Coming Out Community Picnic provides an inclusive setting for LGBTQ+ people.
By Jorge Paniagua
For Christopher Koontz and Bobby Duong, a married gay couple who recently adopted their first baby, Johan Duong-Koontz, the Coming Out Community Picnic in Long Beach this weekend was more than just another queer event; it was an opportunity to connect with other LGBTQ+ parents like themselves.
“I enjoy ‘Pride,’ or a night out at a bar as much as the next person,” Koontz said. “But sometimes it can feel like that is the entire, sort-of, gay experience. So I think having events like this show a different side and help people meet each other and connect. [Events like these] are a really good part of having a fuller life and having some connection to other gay people.”
The couple, who have been married for three years and adopted their first infant son five months ago, relayed that they were excited to be at an event with the potentiality of meeting other LGBTQ+ families.
“When I was a gay young man I did not have any prospect of having a child,” Duong said. “So I think I did not see that when I was younger. I think events like this kind-of normalize it and help introduce younger LGBTQ+ folks to understand that there is more than partying.”
The event was a collaborative event hosted by the Long Beach LGBTQ+ Center and nine other organizations on Saturday. It was hosted at Houghton Park in North Long Beach and provided guests with a plethora of resource tables from varying LGBTQ+ organizations, free food and beverages, to interactive activities for kids, live music and an environment aimed at promoting inclusivity.
“We know that the LGBTQ+ community still has a long road ahead to achieve true equity and true equality and the stronger we are as a community, the stronger a force we are throughout the community and throughout the United States,” Porter Gilberg, Executive Director of the Long Beach LGBTQ+ Center, said. “This is just one opportunity for folks to come out, recharge, make some friends, have a good time and pick up the fight tomorrow.”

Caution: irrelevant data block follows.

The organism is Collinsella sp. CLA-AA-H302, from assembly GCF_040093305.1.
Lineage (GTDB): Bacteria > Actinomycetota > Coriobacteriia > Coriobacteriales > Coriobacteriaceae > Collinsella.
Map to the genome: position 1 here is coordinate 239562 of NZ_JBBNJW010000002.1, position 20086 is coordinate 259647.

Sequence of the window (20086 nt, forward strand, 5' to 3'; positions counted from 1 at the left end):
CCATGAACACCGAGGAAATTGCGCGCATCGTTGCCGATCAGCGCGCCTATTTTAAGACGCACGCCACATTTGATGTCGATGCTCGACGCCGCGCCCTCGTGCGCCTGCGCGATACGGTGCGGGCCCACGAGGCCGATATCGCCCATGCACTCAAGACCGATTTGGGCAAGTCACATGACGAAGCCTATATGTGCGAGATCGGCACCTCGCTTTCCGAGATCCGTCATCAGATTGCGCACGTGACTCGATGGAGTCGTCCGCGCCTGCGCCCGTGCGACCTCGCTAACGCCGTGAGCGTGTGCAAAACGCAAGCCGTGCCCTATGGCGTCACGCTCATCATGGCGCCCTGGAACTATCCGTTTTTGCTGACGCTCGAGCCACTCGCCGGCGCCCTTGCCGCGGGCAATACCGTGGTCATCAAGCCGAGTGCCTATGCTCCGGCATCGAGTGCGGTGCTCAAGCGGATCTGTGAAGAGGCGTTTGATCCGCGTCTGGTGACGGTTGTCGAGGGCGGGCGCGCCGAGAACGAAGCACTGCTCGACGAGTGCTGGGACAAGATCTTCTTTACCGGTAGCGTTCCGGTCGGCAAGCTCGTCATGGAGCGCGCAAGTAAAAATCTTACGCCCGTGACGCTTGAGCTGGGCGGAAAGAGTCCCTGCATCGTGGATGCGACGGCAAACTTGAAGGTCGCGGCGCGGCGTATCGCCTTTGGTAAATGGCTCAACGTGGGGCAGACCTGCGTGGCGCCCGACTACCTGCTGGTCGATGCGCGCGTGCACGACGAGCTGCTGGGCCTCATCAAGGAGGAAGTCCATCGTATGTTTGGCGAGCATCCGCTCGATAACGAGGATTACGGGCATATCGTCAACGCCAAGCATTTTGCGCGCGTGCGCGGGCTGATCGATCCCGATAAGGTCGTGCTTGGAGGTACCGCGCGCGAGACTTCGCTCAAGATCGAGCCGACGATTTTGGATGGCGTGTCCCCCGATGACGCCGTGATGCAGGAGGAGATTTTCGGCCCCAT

Although the event was coined as a “Coming Out” picnic, the event was not necessarily aimed at promoting undisclosed LGBTQ+ people to publicly identify as a member of the community.
“I don’t think we ever promote coming out for people — that’s a very personal journey,” Joel Gemino, Youth Services Manager for the LB LGBTQ+ Center, said. “When I hear ‘Coming Out’ picnic, I hear we come out for each other, not necessarily coming out about your identity, but we are here for each other.”
Although Gemino interpreted the event’s name in a community-centric manner, others present at the event viewed the picnic through a different lens. For example, Ryan McGinty and his partner Assaf Weinberg, two Federal Club Coaches tabling for the Human Rights Campaign Foundation, provided guests with helpful resource guides to coming out. The guides included helpful tips for closeted LGBTQ+ members such as: “There is no one right or wrong way to come out. It’s a lifelong process of being ever more open and true with yourself and others — done in your own way and in your own time.”
“For me, it was about worrying what other people thought and worrying that you wouldn’t be accepted by your friends and family,” McGinty said in terms of his own coming out experience. “[However] it was the best thing I ever did — I wish I did it earlier.”
The picnic was strategically planned at Houghton Park in North Long Beach, rather than an area closer to Downtown Long Beach, to highlight the reality that LGBTQ+ people are dispersed throughout the city and not all of them live in, for example, a few specific gay-friendly neighborhoods.
“The gay community in Long Beach is not restricted to Broadway or Fourth Street. There are gay families that live right here in this community,” Otis Hogan, Board Member of the Long Beach LGBTQ+ Center, said. “I think it’s good to get events, in a situation like this, away from that defined area — what you think of as the ‘gay community.’”
Furthermore, the event aimed to raise awareness of the countless LGBTQ+ assistance programs available to the community through an array of resource tables. The organizations present at the picnic included Gay For Good – an LGBTQ+ organization aimed at providing various social welfare and environmental service projects – and the Long Beach Gay & Lesbian Chamber of Commerce, a networking and support organization for LGBTQ-owned businesses.
AIDS Walk Long Beach, the Long Beach LGBTQ+ Center’s next event, will take place on Nov. 11, at 10 a.m., starting at Alfredo’s Beach Club. All proceeds gathered from the event will be given to Long Beach organizations serving members of the LGBTQ+ community affected by HIV. For more information on the event or the LGBTQ Center of Long Beach, CLICK HERE.